Bees: It's not all about honey for Wales' 180 varieties
Could you tell a nomad bee from a blood bee or sharp-tail bee?
Honey bees grab most of the limelight with their produce used for food, drink, drugs and skincare products. But they are just one of the 180 species found in Wales.
The rest are wild bees - a mix of solitary and bumblebees - with more than half finding sanctuary in former colliery sites, according to experts.
Seven species have already been wiped out in Wales, Buglife Cymru has said.
And five more are on the brink of extinction.
The great yellow bumblebee was last recorded in 1974, the short-haired bumblebee in 1956 and the armed nomad bee in 1854.
Others are clinging on, including the large mason bee, found nowhere in the UK other than two sites in the Llyn Peninsula.
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Bees feed on pollen and nectar from flowers - meaning the changing landscape affects where they thrive.
"Where many people see the lovely green rolling hills and fields, bees see nature-depleted bowling greens with no flowers in sight," said Sinead Lynch, from the Bumblebee Conservation Trust.
"This is why sites like coal tips, which have been left to naturally re-vegetate and left undistributed for many decades, have become such havens for wildlife."
The UK has lost 97% of its wildflower meadows since the 1930s, so coastal grasslands, dunes and even man-made brownfield sites are becoming increasingly important hotspots.
Ms Lynch said the greatest decline in the range of bumblebees came in the middle of last century because of changes in agriculture.
Species are now "restricted to small populations" and "increasingly vulnerable to a range of threats".
And she said these concerns were the reasons the Welsh Government's decision to scrap the M4 relief road was applauded by conservationists.
"That development severely threatened the population of Wales' rarest bumblebee, the shrill carder bee on the Gwent Levels," Ms Lynch said.
"It must be said, though, that there are some winners when it comes to threats like climate change.
"We're seeing new species coming into the UK such as the tree bumblebee and ivy bee, which, unlike most species, have been increasing in range across Europe and seem better adapted to urban areas."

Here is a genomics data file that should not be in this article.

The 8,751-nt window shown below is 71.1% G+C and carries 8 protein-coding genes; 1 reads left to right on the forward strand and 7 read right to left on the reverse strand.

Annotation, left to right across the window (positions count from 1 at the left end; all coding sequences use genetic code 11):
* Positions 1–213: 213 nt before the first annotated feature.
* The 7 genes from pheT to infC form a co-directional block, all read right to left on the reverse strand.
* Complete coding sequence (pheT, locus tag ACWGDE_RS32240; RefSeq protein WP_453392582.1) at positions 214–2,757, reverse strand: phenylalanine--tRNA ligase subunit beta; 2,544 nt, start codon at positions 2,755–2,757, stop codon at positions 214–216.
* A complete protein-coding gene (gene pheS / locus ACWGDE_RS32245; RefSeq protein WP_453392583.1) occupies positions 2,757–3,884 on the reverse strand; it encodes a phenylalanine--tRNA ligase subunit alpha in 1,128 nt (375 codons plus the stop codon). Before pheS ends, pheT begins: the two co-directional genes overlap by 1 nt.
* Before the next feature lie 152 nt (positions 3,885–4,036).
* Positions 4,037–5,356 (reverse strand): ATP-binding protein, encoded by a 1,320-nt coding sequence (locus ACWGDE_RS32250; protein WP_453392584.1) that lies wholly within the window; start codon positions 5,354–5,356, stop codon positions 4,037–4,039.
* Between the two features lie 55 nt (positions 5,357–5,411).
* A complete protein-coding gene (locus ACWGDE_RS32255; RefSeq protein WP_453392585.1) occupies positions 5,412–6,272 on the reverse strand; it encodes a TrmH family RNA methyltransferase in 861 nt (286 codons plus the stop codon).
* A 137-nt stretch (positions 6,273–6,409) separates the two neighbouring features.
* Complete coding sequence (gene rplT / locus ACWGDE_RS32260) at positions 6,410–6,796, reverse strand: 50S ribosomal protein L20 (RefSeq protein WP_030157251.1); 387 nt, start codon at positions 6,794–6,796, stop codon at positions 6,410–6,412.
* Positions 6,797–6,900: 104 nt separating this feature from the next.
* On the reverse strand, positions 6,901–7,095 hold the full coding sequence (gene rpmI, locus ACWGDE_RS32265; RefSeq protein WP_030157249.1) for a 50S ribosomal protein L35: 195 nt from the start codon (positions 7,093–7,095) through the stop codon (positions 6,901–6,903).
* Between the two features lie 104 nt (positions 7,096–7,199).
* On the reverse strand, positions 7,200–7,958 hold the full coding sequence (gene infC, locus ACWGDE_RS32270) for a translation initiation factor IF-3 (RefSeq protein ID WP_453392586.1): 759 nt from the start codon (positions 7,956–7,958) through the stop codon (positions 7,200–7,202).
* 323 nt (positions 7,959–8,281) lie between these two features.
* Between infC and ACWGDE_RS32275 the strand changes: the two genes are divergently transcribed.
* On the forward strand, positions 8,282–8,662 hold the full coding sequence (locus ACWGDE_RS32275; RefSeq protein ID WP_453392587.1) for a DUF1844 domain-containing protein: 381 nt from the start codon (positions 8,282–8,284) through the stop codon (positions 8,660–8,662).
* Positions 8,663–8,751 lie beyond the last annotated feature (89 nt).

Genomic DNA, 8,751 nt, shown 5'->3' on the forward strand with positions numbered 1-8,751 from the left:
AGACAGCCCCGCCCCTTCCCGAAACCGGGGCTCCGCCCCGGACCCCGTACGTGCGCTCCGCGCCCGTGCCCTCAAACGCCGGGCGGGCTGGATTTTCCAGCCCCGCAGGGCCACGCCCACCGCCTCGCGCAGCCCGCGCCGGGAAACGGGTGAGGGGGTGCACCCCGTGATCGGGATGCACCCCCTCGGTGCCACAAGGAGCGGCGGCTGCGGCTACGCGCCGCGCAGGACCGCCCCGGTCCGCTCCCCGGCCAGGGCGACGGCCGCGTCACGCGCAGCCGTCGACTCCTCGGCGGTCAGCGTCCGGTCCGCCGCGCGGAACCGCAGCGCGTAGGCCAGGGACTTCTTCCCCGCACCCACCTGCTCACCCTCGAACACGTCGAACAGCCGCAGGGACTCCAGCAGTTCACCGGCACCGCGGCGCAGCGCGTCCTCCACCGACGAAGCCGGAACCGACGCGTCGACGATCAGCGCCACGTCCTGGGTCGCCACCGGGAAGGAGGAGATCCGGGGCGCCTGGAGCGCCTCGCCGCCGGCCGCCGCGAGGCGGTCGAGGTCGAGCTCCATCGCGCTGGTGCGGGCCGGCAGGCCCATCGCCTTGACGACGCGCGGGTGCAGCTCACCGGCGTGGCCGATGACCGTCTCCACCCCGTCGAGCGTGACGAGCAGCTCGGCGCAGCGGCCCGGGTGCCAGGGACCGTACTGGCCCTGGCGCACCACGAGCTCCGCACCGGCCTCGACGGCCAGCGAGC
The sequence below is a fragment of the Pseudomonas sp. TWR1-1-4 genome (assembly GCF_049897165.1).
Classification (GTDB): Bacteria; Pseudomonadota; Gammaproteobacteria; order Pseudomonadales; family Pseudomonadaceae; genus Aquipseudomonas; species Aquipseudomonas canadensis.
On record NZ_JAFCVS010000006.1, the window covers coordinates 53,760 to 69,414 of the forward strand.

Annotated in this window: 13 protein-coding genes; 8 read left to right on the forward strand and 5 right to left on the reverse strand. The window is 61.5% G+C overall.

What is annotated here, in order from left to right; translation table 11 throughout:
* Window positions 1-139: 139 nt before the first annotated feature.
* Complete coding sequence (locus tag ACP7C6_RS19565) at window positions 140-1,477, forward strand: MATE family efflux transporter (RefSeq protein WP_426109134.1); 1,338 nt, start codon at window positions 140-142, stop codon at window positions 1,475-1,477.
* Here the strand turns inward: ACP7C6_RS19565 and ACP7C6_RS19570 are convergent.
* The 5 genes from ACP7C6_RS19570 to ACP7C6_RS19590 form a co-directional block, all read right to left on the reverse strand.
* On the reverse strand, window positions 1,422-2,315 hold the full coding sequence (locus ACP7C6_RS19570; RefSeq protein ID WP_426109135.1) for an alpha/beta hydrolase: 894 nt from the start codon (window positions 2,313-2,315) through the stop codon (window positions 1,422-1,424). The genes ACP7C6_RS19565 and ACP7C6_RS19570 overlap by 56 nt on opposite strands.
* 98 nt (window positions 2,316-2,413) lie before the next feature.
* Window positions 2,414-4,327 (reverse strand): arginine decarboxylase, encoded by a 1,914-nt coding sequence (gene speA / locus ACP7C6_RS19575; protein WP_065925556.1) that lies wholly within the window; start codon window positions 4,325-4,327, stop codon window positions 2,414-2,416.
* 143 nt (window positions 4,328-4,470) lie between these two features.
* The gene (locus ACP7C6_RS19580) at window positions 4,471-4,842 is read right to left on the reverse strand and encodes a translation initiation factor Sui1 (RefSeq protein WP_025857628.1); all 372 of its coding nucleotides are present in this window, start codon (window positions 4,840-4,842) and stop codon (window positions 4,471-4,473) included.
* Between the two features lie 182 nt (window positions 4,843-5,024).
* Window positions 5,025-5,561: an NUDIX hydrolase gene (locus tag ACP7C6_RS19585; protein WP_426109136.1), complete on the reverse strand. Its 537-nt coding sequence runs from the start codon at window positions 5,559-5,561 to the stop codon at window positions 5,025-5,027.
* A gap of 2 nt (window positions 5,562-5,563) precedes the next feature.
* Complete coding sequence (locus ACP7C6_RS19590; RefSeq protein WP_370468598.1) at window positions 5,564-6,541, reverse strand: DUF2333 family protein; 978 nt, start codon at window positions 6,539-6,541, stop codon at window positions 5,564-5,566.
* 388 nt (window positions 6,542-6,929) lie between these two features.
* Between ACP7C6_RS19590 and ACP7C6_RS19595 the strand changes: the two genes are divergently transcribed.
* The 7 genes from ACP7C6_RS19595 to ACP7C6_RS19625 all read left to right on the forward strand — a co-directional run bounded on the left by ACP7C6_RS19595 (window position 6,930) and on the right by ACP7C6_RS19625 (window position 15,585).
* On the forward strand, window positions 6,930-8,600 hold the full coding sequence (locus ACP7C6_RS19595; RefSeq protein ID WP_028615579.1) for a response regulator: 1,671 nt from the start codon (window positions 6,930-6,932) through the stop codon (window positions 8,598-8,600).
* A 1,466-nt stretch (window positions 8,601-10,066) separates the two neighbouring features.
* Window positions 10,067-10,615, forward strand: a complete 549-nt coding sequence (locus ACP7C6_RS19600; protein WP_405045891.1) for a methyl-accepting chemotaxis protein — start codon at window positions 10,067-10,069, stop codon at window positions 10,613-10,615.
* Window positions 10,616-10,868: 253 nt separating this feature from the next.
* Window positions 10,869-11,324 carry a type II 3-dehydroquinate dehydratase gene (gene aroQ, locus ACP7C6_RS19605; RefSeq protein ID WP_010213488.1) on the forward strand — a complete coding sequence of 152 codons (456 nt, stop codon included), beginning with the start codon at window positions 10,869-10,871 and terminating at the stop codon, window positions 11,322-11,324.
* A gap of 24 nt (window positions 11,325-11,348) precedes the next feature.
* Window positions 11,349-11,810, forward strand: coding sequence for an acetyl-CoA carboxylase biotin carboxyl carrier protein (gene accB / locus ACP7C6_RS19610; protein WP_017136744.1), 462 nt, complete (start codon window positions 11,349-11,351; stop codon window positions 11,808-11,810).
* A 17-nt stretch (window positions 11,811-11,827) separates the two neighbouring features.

Wales' 180 types of bees are "a diverse group", according to Buglife Cymru conservation officer Liam Olds.
He said: "Our 19 species of bumblebee, like honeybees, are social and live in colonies where there is a fertile queen and virgin female workers.
"Workers collect pollen wet, mixing it with saliva and then transferring it to their hind legs to pack into their 'pollen baskets' to transport back to the nest."
It is a lonelier existence for solitary bees, and without workers, they do their own foraging and nest building.
They also collect pollen differently - using a special brush.
"Sometimes solitary bees nest in large numbers where nesting conditions are suitable giving the impression they are social bees," Mr Olds added.
"But they aren't."
They usually set up home on bare ground, holes in deadwood and in hollow plant stems while bumblebees nest in areas such as long grass or small mammal burrows.
Some are innovative, such as the red-tailed mason bee which nests in abandoned snail shells.
The leafcutter bee does what its name suggests, cutting sections of leaves to line its nest.
How can I help bees to thrive?
A decline has been blamed on climate change, with bees emerging before flowers, pesticide use, pollution and disease spread by commercial honey bees and bumblebees.
To help them thrive, Mr Olds suggested homeowners could drill holes in pieces of wood or mow lawns less.
He added: "This will give plants such as dandelions, one of the most important plants for bees and other pollinating insects, an opportunity to flower.
"And generally, don't be too tidy in your garden… nature doesn't do tidy."
One threatened species, the bilberry bumblebee, has found a sanctuary in the flower-rich old colliery spoil sites of the Rhondda.
To help preserve them, local AM Leanne Wood was made species champion in the Senedd, something she called a "fantastic idea".
"It has helped raise awareness of rare species and the environments they need," she said.
"The learning involved will hopefully help to bring about strong public and government support for us to preserve and create the habitats and conditions for these wonderful creatures to not just survive, but thrive."